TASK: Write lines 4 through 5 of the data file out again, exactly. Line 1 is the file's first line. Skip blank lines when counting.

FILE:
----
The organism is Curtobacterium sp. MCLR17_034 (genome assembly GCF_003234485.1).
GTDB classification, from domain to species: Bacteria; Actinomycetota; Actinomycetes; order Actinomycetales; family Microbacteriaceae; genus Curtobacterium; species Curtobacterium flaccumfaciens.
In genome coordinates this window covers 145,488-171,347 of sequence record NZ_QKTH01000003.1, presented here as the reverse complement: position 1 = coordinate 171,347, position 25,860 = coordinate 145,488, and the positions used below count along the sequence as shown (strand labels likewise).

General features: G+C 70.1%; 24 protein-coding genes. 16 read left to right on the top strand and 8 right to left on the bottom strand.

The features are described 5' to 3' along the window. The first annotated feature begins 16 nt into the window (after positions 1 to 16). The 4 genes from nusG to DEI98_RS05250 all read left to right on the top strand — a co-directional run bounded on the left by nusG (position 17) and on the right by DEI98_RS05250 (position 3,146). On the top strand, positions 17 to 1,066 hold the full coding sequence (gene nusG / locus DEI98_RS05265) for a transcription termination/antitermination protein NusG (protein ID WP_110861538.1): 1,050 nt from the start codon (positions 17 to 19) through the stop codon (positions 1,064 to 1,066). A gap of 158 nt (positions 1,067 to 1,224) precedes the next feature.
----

General features: G+C 70.1%; 24 protein-coding genes. 16 read left to right on the top strand and 8 right to left on the bottom strand.

The features are described 5' to 3' along the window. The first annotated feature begins 16 nt into the window (after positions 1 to 16). The 4 genes from nusG to DEI98_RS05250 all read left to right on the top strand — a co-directional run bounded on the left by nusG (position 17) and on the right by DEI98_RS05250 (position 3,146). On the top strand, positions 17 to 1,066 hold the full coding sequence (gene nusG / locus DEI98_RS05265) for a transcription termination/antitermination protein NusG (protein ID WP_110861538.1): 1,050 nt from the start codon (positions 17 to 19) through the stop codon (positions 1,064 to 1,066). A gap of 158 nt (positions 1,067 to 1,224) precedes the next feature.